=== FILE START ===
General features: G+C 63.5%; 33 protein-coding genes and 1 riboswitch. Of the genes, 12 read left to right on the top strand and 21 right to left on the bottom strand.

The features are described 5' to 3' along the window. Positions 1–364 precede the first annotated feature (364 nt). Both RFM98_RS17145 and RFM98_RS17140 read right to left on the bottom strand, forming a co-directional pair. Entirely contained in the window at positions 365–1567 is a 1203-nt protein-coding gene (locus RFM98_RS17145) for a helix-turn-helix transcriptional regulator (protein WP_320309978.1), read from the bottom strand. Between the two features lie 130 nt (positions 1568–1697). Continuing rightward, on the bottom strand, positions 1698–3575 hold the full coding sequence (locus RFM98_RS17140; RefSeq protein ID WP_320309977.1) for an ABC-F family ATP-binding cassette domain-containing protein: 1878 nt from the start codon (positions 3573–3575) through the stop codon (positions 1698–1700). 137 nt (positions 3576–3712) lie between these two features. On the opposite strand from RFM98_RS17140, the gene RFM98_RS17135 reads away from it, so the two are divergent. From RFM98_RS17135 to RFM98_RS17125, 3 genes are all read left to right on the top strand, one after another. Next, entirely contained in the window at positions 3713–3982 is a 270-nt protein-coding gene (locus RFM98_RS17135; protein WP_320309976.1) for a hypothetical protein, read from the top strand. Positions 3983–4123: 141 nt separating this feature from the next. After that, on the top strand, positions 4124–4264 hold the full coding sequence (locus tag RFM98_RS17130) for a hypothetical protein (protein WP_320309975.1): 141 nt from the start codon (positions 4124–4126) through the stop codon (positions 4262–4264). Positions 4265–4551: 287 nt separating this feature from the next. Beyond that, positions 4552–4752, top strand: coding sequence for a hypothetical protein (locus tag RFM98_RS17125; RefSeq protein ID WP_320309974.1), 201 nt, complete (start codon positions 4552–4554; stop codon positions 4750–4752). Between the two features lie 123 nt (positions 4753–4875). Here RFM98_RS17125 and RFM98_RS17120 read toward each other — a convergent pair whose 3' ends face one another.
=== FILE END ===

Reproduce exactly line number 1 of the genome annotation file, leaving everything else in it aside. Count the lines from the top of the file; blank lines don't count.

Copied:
General features: G+C 63.5%; 33 protein-coding genes and 1 riboswitch. Of the genes, 12 read left to right on the top strand and 21 right to left on the bottom strand.